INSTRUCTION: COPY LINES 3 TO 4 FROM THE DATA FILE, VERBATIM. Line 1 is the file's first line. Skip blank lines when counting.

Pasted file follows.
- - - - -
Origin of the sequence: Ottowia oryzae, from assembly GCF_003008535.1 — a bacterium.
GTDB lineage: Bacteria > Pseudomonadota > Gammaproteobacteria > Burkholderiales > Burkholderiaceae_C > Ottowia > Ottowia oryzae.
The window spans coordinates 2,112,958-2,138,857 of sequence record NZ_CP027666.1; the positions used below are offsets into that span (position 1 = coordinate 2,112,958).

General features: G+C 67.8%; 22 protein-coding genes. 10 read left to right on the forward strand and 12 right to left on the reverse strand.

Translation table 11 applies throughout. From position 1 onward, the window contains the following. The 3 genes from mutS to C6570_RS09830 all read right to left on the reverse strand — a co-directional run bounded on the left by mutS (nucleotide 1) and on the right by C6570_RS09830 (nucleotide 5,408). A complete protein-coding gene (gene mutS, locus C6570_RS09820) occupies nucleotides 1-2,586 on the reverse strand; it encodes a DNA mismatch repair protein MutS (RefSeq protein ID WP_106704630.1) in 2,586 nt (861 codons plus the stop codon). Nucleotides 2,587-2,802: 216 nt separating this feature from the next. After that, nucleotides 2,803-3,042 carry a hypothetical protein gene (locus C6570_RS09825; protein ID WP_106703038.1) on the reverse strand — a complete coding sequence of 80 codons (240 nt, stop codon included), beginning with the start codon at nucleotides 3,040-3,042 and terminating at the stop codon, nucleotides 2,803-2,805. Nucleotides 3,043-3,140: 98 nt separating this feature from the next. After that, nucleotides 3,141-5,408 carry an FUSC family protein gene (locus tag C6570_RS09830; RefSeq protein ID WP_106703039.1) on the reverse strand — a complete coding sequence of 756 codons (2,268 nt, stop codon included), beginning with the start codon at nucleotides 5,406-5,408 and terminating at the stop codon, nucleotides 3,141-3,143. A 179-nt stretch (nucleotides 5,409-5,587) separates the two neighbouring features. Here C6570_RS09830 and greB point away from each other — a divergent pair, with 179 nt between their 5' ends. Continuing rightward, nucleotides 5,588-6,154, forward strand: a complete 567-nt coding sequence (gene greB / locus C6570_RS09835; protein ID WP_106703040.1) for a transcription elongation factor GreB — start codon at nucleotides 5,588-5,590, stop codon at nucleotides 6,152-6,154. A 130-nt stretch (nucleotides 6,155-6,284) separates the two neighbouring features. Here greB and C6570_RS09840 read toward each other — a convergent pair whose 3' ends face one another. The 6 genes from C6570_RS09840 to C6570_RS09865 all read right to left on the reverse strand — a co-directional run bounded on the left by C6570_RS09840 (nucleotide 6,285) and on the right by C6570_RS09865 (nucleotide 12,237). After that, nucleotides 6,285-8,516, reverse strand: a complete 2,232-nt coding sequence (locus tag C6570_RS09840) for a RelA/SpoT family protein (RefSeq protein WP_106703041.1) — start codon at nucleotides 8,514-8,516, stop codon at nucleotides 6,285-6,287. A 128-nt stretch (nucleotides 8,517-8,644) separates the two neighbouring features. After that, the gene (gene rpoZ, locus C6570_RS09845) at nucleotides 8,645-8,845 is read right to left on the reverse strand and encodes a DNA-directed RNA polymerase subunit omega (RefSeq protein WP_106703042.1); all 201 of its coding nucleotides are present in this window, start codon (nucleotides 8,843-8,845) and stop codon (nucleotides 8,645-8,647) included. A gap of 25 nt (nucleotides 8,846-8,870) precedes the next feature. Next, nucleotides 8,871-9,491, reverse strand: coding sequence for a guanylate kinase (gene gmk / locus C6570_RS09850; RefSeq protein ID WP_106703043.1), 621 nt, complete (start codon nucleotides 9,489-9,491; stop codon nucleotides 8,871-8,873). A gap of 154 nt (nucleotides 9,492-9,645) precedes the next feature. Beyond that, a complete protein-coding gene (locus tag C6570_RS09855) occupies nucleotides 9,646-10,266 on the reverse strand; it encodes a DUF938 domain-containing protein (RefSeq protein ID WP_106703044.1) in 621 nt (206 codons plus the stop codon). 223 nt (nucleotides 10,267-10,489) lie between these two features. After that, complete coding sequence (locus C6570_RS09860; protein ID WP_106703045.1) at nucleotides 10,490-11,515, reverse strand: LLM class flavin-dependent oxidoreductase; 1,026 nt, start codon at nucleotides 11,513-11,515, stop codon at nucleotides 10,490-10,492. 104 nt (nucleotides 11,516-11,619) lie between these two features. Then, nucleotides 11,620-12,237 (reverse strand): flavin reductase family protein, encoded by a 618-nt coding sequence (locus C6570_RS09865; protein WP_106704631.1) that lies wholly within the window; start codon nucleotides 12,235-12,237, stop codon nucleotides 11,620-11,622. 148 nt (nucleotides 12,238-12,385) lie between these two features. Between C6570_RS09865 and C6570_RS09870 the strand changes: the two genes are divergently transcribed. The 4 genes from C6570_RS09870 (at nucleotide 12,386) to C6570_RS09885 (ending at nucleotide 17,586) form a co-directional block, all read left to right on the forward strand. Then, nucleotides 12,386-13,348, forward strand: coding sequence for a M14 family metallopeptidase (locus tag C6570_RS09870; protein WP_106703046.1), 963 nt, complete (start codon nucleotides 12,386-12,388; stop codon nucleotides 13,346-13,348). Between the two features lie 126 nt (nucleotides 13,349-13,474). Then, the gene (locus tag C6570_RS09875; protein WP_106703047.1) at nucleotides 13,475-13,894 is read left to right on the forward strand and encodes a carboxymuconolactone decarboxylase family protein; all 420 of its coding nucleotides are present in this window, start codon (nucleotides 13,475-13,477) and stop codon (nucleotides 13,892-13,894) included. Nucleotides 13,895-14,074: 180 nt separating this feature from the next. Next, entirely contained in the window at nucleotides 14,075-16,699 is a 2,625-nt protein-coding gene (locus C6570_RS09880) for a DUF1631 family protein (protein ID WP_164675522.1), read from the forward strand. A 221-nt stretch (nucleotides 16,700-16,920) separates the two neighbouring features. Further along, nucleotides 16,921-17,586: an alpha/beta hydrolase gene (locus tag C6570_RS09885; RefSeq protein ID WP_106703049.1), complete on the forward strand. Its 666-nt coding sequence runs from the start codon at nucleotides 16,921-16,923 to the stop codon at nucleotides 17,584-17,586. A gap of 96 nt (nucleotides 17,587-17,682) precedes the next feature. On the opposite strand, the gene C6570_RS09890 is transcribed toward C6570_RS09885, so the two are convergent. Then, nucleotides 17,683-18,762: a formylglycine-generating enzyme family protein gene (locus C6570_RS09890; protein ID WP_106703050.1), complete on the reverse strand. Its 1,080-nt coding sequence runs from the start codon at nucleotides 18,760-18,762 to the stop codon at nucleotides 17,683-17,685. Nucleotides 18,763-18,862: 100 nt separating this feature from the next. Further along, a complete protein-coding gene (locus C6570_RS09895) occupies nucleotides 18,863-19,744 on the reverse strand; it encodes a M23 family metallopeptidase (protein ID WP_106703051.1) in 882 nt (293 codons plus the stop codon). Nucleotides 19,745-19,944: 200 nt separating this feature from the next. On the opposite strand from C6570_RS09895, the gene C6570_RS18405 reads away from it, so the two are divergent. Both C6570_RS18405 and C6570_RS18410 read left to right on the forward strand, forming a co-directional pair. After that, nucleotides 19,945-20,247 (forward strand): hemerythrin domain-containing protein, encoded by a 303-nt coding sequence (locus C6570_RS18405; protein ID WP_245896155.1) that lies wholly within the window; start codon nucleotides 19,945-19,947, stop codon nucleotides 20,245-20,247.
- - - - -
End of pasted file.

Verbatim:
The window spans coordinates 2,112,958-2,138,857 of sequence record NZ_CP027666.1; the positions used below are offsets into that span (position 1 = coordinate 2,112,958).

General features: G+C 67.8%; 22 protein-coding genes. 10 read left to right on the forward strand and 12 right to left on the reverse strand.